Will the Internet of Things revolutionize cloud?
If your car needs data, it is not looking for it in the data center. If your windmill needs data, it is not coming from the cloud. In both cases, and in all cases, when we look at the Internet of Things (IoT), the data is generated locally and is to be used locally, at the device.
In addition, the decisions that are made based on the data, need to be done fast. Not only in the case of cars (“is that a child there on the road”), but also because our companies and our consumers are asking for quicker answers and reactions; drive by the increasingly digital and 24/7-around-the-world economy.
This latency, the time needed to get the information from the data center, is driving a new 3-tier architecture in IoT. With the sensor, the data generation, at one end, the Edge-device in the middle and the data center, physically or in the cloud, at the other end.
This Edge-device can exist in 3 types; a simple device that collects data from multiple sensors, a more complex device capable of running simple applications and a third variant that resembles a mini-data center that is capable of more compute and storage power. For sake of simplicity we can call them a Monitor, a Gateway and an Edge server.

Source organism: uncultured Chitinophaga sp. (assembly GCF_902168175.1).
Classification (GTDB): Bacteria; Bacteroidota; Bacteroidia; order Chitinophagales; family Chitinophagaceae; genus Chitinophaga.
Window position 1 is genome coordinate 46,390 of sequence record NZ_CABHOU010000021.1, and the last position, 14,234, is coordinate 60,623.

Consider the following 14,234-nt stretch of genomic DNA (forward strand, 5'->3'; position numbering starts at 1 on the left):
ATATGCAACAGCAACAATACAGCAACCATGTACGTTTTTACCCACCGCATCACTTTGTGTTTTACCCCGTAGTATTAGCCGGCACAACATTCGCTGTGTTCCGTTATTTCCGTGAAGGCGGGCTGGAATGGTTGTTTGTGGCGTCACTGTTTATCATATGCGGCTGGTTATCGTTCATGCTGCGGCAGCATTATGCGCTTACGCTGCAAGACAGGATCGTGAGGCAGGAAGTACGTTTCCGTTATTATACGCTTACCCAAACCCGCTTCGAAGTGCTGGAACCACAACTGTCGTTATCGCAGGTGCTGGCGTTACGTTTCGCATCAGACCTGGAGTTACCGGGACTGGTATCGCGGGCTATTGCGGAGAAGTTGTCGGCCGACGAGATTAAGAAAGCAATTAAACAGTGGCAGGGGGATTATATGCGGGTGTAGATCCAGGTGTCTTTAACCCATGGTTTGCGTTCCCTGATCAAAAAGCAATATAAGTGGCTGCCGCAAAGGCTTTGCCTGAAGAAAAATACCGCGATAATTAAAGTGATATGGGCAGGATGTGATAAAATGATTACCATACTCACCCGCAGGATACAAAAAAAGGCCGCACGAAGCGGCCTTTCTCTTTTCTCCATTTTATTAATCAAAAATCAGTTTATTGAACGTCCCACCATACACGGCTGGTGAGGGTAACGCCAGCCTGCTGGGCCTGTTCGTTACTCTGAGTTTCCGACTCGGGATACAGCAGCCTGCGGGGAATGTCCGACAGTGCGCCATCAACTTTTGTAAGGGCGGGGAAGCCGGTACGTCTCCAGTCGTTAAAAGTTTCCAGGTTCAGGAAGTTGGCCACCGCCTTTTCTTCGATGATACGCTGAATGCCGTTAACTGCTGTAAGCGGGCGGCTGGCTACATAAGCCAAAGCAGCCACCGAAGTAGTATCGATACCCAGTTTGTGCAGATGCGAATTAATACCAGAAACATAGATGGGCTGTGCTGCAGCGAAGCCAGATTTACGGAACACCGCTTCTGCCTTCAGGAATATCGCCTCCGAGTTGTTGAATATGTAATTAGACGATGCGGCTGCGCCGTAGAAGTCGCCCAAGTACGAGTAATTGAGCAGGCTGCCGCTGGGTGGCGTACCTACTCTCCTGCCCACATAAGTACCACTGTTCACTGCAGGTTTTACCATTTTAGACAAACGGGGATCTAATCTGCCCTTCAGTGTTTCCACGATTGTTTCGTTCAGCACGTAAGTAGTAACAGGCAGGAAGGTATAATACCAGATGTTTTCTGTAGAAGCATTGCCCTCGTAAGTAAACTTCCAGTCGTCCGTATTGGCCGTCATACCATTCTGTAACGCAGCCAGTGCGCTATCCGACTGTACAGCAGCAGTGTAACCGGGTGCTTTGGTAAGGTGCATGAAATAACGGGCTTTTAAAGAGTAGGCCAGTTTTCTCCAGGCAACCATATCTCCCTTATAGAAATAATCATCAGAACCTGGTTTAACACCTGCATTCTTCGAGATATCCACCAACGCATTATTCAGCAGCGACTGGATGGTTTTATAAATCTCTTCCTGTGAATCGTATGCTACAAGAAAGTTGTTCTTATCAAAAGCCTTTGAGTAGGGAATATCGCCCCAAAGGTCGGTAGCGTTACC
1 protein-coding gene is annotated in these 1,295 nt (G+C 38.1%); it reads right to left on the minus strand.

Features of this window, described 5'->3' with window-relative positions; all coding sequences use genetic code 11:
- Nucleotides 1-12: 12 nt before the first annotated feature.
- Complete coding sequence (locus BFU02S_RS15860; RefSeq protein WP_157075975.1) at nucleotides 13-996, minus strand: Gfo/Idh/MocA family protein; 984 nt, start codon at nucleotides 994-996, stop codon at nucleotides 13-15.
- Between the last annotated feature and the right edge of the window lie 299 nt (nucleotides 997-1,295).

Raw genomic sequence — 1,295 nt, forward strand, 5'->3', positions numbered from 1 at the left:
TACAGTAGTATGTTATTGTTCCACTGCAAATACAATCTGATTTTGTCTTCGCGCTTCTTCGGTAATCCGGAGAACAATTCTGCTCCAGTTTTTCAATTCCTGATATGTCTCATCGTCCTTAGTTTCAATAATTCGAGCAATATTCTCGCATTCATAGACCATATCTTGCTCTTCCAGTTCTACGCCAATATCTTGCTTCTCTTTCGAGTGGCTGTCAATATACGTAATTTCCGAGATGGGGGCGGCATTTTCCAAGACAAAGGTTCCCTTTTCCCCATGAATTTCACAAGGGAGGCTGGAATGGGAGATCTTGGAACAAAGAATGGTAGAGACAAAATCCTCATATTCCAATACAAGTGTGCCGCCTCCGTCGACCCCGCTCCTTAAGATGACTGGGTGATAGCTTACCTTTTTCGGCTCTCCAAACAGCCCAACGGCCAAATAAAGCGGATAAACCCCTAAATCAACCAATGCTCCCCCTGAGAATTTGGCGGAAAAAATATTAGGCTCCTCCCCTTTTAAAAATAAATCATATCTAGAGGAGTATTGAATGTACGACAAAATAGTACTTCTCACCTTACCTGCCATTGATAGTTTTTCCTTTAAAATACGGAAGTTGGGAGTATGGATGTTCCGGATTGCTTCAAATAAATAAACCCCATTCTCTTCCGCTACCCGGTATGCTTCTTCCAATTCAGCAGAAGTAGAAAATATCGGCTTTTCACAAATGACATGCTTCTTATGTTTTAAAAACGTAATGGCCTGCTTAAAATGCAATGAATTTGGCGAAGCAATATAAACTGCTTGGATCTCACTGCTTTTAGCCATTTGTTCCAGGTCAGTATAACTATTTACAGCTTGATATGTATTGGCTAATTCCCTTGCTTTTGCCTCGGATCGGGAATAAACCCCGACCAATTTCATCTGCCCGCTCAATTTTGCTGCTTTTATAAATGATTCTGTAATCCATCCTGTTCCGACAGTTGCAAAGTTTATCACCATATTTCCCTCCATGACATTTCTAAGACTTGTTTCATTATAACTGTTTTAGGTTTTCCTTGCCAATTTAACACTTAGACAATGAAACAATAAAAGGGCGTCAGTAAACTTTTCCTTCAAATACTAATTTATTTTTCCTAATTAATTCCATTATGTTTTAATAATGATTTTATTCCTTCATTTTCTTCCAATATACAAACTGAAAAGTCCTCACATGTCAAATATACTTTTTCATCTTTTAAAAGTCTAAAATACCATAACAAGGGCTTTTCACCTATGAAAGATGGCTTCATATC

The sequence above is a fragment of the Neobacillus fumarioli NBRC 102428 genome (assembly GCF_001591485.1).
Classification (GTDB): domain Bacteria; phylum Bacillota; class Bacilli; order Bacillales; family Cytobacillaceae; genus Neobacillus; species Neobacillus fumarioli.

The need for this compute and storage proximity to the data will result in a situation that Gartner recently predicted:
“Around 10% of enterprise-generated data is created and processed outside a traditional centralized data center or cloud. By 2025, Gartner predicts this figure will reach 75%” (source here)
This growth in the importance of the Edge computing layer in a 3 tier IoT architecture, creates some unique challenges in areas of security and systems management.
From a security point of view the increase in Edge devices creates a much larger surface of attack, both physically as digital. And from a systems management point of view the distributed nature of the Edge computing layer creates unique challenges:
- More physical devices to manage, without centralization of labor
- Deployment of workloads across a vastly distributed compute platform
- Managing resources on devices with limited compute and storage capabilities
- The provisioning of the devices itself; physical distribution and up to date software resources.
But there are benefits as well; lower latency being the first one that comes to mind. In addition, we can foresee that this 3-tier architecture will grow into a more mesh like structure when Edge devices will be able to communicate directly with each other. Such a cluster of Edge devices can strengthen the individual compute and storage capacity through bundling of resources.
Does this all mean the data center becomes obsolete? Absolutely not in the near future. Especially in cloud based data centers we can much more easily scale up compute and storage and allow for the creation of complex analytical models and machine learning; the trained models could then be distributed to the Edge devices for local utilization. This will result in the ‘smart edge device’ that can act autonomously, possibly even off-line for certain periods, while it will connect regularly with its neighbors or its parents in the data center to see ‘what’s new’.
At the Atos Technology Days 2019, Paul will explore how IoT can help businesses gain the #DigitalEdge. Find out more about the event here.